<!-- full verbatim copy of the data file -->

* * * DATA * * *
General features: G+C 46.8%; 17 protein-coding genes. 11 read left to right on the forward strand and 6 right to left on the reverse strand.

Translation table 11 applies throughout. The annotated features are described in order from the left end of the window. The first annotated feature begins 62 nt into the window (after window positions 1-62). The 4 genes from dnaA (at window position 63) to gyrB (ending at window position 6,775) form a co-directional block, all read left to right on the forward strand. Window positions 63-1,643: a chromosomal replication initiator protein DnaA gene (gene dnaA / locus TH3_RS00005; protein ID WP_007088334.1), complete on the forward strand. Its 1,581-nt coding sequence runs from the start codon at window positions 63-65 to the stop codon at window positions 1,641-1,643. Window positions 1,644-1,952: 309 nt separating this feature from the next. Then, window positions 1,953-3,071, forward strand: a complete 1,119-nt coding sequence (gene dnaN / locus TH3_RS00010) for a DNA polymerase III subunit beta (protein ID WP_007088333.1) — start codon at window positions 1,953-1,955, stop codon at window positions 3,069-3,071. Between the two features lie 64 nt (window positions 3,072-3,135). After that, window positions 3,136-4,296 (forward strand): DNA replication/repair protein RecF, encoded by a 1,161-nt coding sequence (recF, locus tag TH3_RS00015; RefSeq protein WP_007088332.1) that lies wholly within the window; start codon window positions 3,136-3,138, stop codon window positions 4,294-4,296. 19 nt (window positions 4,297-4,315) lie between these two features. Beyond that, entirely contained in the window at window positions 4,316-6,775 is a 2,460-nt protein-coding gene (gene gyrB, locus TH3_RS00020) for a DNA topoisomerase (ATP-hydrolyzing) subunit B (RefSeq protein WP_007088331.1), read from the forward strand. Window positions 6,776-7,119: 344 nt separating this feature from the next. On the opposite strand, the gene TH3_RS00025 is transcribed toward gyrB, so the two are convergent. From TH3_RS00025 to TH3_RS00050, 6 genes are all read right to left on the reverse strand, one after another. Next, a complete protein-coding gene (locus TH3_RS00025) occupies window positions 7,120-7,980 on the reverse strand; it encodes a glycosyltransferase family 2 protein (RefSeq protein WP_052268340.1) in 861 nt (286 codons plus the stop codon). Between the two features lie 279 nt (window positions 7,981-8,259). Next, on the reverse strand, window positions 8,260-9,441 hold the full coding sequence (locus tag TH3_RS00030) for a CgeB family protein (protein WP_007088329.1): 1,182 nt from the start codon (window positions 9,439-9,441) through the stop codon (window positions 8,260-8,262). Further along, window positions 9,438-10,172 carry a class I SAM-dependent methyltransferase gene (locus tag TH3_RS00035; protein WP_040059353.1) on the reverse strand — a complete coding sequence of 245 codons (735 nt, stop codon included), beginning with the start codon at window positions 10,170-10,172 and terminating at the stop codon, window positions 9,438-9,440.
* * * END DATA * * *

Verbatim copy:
General features: G+C 46.8%; 17 protein-coding genes. 11 read left to right on the forward strand and 6 right to left on the reverse strand.

Translation table 11 applies throughout. The annotated features are described in order from the left end of the window. The first annotated feature begins 62 nt into the window (after window positions 1-62). The 4 genes from dnaA (at window position 63) to gyrB (ending at window position 6,775) form a co-directional block, all read left to right on the forward strand. Window positions 63-1,643: a chromosomal replication initiator protein DnaA gene (gene dnaA / locus TH3_RS00005; protein ID WP_007088334.1), complete on the forward strand. Its 1,581-nt coding sequence runs from the start codon at window positions 63-65 to the stop codon at window positions 1,641-1,643. Window positions 1,644-1,952: 309 nt separating this feature from the next. Then, window positions 1,953-3,071, forward strand: a complete 1,119-nt coding sequence (gene dnaN / locus TH3_RS00010) for a DNA polymerase III subunit beta (protein ID WP_007088333.1) — start codon at window positions 1,953-1,955, stop codon at window positions 3,069-3,071. Between the two features lie 64 nt (window positions 3,072-3,135). After that, window positions 3,136-4,296 (forward strand): DNA replication/repair protein RecF, encoded by a 1,161-nt coding sequence (recF, locus tag TH3_RS00015; RefSeq protein WP_007088332.1) that lies wholly within the window; start codon window positions 3,136-3,138, stop codon window positions 4,294-4,296. 19 nt (window positions 4,297-4,315) lie between these two features. Beyond that, entirely contained in the window at window positions 4,316-6,775 is a 2,460-nt protein-coding gene (gene gyrB, locus TH3_RS00020) for a DNA topoisomerase (ATP-hydrolyzing) subunit B (RefSeq protein WP_007088331.1), read from the forward strand. Window positions 6,776-7,119: 344 nt separating this feature from the next. On the opposite strand, the gene TH3_RS00025 is transcribed toward gyrB, so the two are convergent. From TH3_RS00025 to TH3_RS00050, 6 genes are all read right to left on the reverse strand, one after another. Next, a complete protein-coding gene (locus TH3_RS00025) occupies window positions 7,120-7,980 on the reverse strand; it encodes a glycosyltransferase family 2 protein (RefSeq protein WP_052268340.1) in 861 nt (286 codons plus the stop codon). Between the two features lie 279 nt (window positions 7,981-8,259). Next, on the reverse strand, window positions 8,260-9,441 hold the full coding sequence (locus tag TH3_RS00030) for a CgeB family protein (protein WP_007088329.1): 1,182 nt from the start codon (window positions 9,439-9,441) through the stop codon (window positions 8,260-8,262). Further along, window positions 9,438-10,172 carry a class I SAM-dependent methyltransferase gene (locus tag TH3_RS00035; protein WP_040059353.1) on the reverse strand — a complete coding sequence of 245 codons (735 nt, stop codon included), beginning with the start codon at window positions 10,170-10,172 and terminating at the stop codon, window positions 9,438-9,440.